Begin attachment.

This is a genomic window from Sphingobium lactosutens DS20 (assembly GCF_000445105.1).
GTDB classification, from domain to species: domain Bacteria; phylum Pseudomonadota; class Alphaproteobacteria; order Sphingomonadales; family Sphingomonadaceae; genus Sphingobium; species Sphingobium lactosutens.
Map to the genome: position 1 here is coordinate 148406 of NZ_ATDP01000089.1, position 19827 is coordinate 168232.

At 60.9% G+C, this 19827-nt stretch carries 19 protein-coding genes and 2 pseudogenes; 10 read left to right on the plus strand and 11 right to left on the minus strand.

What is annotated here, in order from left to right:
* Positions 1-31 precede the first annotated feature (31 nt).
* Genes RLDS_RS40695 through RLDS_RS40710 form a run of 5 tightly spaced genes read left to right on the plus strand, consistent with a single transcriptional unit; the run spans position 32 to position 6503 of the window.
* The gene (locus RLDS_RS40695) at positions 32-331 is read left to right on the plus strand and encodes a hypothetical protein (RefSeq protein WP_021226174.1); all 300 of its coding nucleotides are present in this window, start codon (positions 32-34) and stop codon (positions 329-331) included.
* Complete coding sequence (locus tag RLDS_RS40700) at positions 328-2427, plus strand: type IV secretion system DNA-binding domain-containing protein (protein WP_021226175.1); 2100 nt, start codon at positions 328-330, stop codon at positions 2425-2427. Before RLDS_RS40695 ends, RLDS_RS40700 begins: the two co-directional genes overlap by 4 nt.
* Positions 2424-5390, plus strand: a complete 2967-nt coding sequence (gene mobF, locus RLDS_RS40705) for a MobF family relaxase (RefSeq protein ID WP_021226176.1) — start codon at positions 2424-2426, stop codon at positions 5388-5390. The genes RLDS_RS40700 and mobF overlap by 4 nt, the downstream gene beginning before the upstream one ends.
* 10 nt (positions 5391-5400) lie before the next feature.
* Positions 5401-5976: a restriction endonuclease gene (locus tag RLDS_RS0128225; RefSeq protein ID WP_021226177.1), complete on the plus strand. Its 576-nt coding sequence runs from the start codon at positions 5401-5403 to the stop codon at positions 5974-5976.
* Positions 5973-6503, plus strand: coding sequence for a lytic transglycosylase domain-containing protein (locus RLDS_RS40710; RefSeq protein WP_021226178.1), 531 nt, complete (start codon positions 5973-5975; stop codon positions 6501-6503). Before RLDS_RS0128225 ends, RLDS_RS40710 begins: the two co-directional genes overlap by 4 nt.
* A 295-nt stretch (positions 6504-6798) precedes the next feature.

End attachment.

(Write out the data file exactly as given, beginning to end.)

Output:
This is a genomic window from Sphingobium lactosutens DS20 (assembly GCF_000445105.1).
GTDB classification, from domain to species: domain Bacteria; phylum Pseudomonadota; class Alphaproteobacteria; order Sphingomonadales; family Sphingomonadaceae; genus Sphingobium; species Sphingobium lactosutens.
Map to the genome: position 1 here is coordinate 148406 of NZ_ATDP01000089.1, position 19827 is coordinate 168232.

At 60.9% G+C, this 19827-nt stretch carries 19 protein-coding genes and 2 pseudogenes; 10 read left to right on the plus strand and 11 right to left on the minus strand.

What is annotated here, in order from left to right:
* Positions 1-31 precede the first annotated feature (31 nt).
* Genes RLDS_RS40695 through RLDS_RS40710 form a run of 5 tightly spaced genes read left to right on the plus strand, consistent with a single transcriptional unit; the run spans position 32 to position 6503 of the window.
* The gene (locus RLDS_RS40695) at positions 32-331 is read left to right on the plus strand and encodes a hypothetical protein (RefSeq protein WP_021226174.1); all 300 of its coding nucleotides are present in this window, start codon (positions 32-34) and stop codon (positions 329-331) included.
* Complete coding sequence (locus tag RLDS_RS40700) at positions 328-2427, plus strand: type IV secretion system DNA-binding domain-containing protein (protein WP_021226175.1); 2100 nt, start codon at positions 328-330, stop codon at positions 2425-2427. Before RLDS_RS40695 ends, RLDS_RS40700 begins: the two co-directional genes overlap by 4 nt.
* Positions 2424-5390, plus strand: a complete 2967-nt coding sequence (gene mobF, locus RLDS_RS40705) for a MobF family relaxase (RefSeq protein ID WP_021226176.1) — start codon at positions 2424-2426, stop codon at positions 5388-5390. The genes RLDS_RS40700 and mobF overlap by 4 nt, the downstream gene beginning before the upstream one ends.
* 10 nt (positions 5391-5400) lie before the next feature.
* Positions 5401-5976: a restriction endonuclease gene (locus tag RLDS_RS0128225; RefSeq protein ID WP_021226177.1), complete on the plus strand. Its 576-nt coding sequence runs from the start codon at positions 5401-5403 to the stop codon at positions 5974-5976.
* Positions 5973-6503, plus strand: coding sequence for a lytic transglycosylase domain-containing protein (locus RLDS_RS40710; RefSeq protein WP_021226178.1), 531 nt, complete (start codon positions 5973-5975; stop codon positions 6501-6503). Before RLDS_RS0128225 ends, RLDS_RS40710 begins: the two co-directional genes overlap by 4 nt.
* A 295-nt stretch (positions 6504-6798) precedes the next feature.